competition3I spent some time searching online to see if there has been a decline of students participating in high school sports. I found several articles from 2019 pointing to declines of 43,000+ nationwide; football and basketball (boys) with the largest declines. Even when refining the search to Michigan schools only, I found nothing. Yet in Genesee County where I’ve lived my whole life, there has been a noticeable decline in participation rates in high school softball. Why? And is this a local or national trend?

Another trend I’ve noticed is the growing gap in talent between travel and their peers who only play school ball.

Searching for any information on declines in softball participation in Michigan or the county turns up nothing. The Michigan High School Athletic Association (MHSAA) has nothing on their web site regarding the matter. The local AM radio stations runs daily advertisements promoting the participation in high school sports – along with appeals to young adults to become officials (referees, umpires, etc.). Many friends of mine have also noticed the dwindling number of girls going out for softball each year in their communities.

Softball, soccer, golf, track, lacrosse, and tennis are spring sports for girls in Michigan. Census data estimates a 5% drop in the population of Genesee County since 2010. Back then when my daughters played high school softball, the school had 3 teams – freshman, junior varsity, and varsity. This year they will only have JV and varsity teams. The school was the last in the conference to have 3 teams. Others have only varsity teams today.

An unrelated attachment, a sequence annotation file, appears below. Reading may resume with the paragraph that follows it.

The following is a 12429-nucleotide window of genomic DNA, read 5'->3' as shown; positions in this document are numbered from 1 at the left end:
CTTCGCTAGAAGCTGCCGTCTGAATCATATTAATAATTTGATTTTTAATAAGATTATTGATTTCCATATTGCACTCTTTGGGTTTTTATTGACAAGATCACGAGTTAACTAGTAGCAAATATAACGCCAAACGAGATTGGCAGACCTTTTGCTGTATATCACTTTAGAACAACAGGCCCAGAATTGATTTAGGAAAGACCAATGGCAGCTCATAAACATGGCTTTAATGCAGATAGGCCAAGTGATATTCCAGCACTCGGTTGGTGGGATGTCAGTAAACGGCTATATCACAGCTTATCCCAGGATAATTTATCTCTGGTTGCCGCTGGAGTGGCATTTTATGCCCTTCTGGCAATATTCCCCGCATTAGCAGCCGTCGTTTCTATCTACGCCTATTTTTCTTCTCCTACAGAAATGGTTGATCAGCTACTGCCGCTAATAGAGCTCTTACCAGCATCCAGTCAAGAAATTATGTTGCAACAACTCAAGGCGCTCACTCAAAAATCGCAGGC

The questions that come to mind are:

  • Are the other spring sports for girls drawing players away from softball?
  • Are the other spring sports for girls in a decline too?
  • Is there an overall drop in participation of girls sports or only in softball?
  • Is the drop in the county’s population to blame?

I have speculated that the multi-sport athletes – highly promoted by the MHSAA - have had to choose between sports in the spring. For example, had soccer been a fall sport in Michigan – as it is in college – both of my daughters would have likely played. When I coached travel softball I always had trouble with the short fall schedule, because many of my players – especially pitchers – played high school volleyball. If softball were moved to the fall, volleyball would suffer, since most of the pitchers I coached went on to play softball in college – not volleyball. Players would choose the sport they were being recruited to play in college.

Another trend I’ve noticed is the growing gap in talent between travel and their peers who only play school ball, which is discussed in the Softball Journey Book. Is this gap causing girls who know they won’t be starters to give up playing entirely? I’ve also wondered if the rising cost to play travel softball has made it unaffordable for families. Girls who can’t play travel softball fall behind in skills. Could this cause them to give up the game? Regardless of the reasons, there’s definitely been a drop in participation in high school softball here.

How about where you’re from? Are you seeing similar trends? Are you seeing it in other girls’ sports? It’s certainly not being reported in the national news. And it’s definitely not being reported in Michigan. Please share your thoughts on our Facebook post of this article.